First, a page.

"I got my 9 and I was paddling back out, low-key and super out of shape, I felt like I was going to drown and I was thinking if a wave comes, I am done," Richards laughed afterward. "And then the next wave came literally straight to me and I was like, ‘I'm not ready for this!' I was actually just tired once I got to my feet, I began to pump and then the wave spit which gave me the extra oomph to get out… I was having so much fun just after those two waves. So many different emotions going through, it was a very surreal moment, it didn't feel real."
To give a full summation of today's mesmerizing action, it would be remiss not to mention the impressive barrel riding exploits of a pair of Kauai-raised surfers, Koa Smith and Evan Valiere, and the collective performance of a crew of hard-charging Peruvians.
Fostered over the years by tube-seeking legends like Magoo de la Rosa, the Peruvian posse -- including the Tudela brothers, Cristobal De Col, Joaquin Del Castillo, Alonso Correa and Alvaro Malpartida -- has performed admirably, showing courage and grace under pressure. For a proud surfing nation blessed with plenty of slabby tubes and reefy barrels, it should be no surprise to see their quality rise when things get heavy at Pipe.
In the end, it will be a long night ahead for many of the competitors still in the hunt for the VPP warrior trophy; a night best described by Valiere when asked about his plans for the evening: "Get some rest, eat some good food and wax the 7'3"." Good advice in advance of what's on the immediate horizon.
As mentioned above, do not miss out on the action at the Volcom Pipe Pro tomorrow, starting at 7:30a.m. HST (9:30a.m. PST)
Athletes listed in first through fourth, all surfers from Hawaii unless otherwise noted.
Round 4 (Round of 64) - 1st and 2nd advance, 3rd = 33rd place, 4th = 49th place
H1: Koa Smith, Joan Duru (FRA), Kyle Ramey, Joshua Burke (BRB)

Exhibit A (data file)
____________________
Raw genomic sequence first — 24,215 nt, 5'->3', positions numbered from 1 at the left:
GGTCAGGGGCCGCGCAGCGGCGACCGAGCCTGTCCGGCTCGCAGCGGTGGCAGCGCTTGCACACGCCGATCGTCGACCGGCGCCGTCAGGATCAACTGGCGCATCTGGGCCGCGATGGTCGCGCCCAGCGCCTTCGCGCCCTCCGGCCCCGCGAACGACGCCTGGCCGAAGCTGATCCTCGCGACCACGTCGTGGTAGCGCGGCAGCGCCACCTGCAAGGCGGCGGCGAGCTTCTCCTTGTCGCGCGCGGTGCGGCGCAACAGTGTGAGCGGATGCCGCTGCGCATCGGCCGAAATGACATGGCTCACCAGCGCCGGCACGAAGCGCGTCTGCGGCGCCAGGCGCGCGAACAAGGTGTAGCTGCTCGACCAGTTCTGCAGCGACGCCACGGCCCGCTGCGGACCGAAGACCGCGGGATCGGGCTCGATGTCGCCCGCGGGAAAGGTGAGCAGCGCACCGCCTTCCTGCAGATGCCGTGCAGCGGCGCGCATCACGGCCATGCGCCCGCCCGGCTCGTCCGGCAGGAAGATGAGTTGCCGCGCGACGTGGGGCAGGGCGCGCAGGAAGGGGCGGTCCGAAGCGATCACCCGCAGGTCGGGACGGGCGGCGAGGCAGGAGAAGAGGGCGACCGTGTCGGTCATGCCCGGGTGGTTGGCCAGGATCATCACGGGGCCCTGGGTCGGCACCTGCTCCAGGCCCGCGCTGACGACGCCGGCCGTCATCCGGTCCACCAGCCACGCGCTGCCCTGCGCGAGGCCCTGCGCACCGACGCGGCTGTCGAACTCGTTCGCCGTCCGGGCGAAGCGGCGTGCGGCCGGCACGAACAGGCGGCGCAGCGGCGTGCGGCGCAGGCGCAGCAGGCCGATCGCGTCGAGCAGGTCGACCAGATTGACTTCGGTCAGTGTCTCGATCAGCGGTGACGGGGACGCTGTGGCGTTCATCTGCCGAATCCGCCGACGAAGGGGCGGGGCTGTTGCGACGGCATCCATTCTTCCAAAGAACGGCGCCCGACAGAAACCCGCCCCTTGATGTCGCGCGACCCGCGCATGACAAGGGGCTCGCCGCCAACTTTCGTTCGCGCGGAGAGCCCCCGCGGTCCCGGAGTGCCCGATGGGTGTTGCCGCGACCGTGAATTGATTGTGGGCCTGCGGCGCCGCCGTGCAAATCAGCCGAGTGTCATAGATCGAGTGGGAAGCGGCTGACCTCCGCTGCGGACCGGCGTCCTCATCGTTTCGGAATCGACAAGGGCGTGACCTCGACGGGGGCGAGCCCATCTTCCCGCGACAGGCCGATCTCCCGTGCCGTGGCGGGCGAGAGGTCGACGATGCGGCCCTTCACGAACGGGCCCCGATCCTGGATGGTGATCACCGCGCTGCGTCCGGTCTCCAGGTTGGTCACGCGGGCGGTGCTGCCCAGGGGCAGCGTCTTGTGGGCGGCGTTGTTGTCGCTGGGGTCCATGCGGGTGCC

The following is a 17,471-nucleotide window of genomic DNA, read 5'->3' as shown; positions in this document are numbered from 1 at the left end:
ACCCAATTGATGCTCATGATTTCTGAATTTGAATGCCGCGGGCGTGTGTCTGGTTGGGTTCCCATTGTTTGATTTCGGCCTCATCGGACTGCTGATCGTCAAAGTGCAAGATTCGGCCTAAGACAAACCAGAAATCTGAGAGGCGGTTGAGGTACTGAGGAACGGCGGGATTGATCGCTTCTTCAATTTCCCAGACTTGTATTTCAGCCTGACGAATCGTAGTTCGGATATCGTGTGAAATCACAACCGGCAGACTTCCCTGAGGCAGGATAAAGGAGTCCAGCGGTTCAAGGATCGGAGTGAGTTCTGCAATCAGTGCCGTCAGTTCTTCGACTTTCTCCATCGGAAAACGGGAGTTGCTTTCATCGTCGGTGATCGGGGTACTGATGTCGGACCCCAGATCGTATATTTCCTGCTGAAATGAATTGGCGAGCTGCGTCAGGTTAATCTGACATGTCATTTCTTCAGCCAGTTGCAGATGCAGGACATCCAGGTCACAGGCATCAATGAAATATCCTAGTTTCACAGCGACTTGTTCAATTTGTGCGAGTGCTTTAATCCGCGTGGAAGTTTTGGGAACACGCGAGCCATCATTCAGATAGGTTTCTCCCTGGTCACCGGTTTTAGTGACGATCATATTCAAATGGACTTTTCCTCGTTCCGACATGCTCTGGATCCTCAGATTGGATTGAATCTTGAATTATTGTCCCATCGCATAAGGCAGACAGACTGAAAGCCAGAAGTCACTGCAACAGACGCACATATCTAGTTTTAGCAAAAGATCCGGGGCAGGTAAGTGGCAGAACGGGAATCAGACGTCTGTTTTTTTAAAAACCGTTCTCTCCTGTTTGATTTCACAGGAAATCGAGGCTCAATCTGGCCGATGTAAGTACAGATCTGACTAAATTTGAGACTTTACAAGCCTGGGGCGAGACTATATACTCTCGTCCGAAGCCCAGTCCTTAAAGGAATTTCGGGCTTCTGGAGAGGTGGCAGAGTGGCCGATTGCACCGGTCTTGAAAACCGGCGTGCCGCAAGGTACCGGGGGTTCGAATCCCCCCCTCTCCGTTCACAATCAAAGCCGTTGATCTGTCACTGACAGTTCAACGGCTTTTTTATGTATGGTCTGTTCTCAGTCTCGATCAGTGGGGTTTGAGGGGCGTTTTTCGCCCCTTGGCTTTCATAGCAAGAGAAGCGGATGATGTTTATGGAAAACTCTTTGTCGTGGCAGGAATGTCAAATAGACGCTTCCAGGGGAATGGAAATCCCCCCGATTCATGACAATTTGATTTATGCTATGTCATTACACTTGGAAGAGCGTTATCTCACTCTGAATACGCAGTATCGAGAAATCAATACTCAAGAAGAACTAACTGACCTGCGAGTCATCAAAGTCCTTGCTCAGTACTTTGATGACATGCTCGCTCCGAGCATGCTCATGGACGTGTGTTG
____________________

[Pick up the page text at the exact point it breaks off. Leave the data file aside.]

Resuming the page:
H2: Billy Kemper, Ian Crane (USA), Kiron Jabour, John Mel (USA)
H3: Cam Richards (USA), Aritz Aranburu (ESP), Manuel Selman (CHL), Cody Young
H4: Ian Gouveia (BRA), Noa Mizuno, Dwight Pastrana (USA), Raoni Monteiro (BRA)
H5: Evan Valiere, Masatoshi Ohno (JPN), Tomas Tudela (PER), Elijah Gates
H6: Jack Robinson (AUS), Joshua Moniz, Hank Gaskell, Imaikalani deVault
Round 3 (Round of 96) - 1st and 2nd advance, 3rd = 65th place, 4th = 81st place
H5: Evan Valiere, Hank Gaskell, Diego Mignot (FRA), Dylan Goodale
H6: Jack Robinson (AUS), Elijah Gates, Alonso Correa (PER), Olamana Eleogram
H7: Mason Ho, Nomme Mignot (FRA), Ulualoha Napeahi, Luke Gordon (USA)
H8: Robson Santos (BRA), Jacome Correia (PRT), Makai McNamara, Yage Araujo (BRA)
H9: Ian Walsh, Alvaro Malpartida (PER), Reef Heazlewood (AUS), Sunny Garcia
H10: Mitchell Parkinson (AUS), Joaquin Del Castillo (PER), Harley Ross (AUS), Kaito Ohashi (JPN)
H11: Brent Dorrington (AUS), Finn McGill, Torrey Meister, Reo Inaba (JPN)
H12: Koa Rothman, Cristobal De Col (PER), Anthony Walsh (AUS), Shun Murakami (JPN)
H13: Riley Laing (AUS), Jeronimo Vargas (BRA), Gatien Delahaye (FRA), Keijiro Nishi (JPN)
H14: Jamie O'Brien, Lahiki Minamishen, Lucca Novaro Mesinas (PER), Eithan Osborne (USA)
H15: Kalani David, Nic Von Rupp (PRT), David do Carmo (BRA), Danny Fuller
H16: Weslley Dantas (BRA), Jordy Collins (USA), Noah Beschen, O'Neill Massin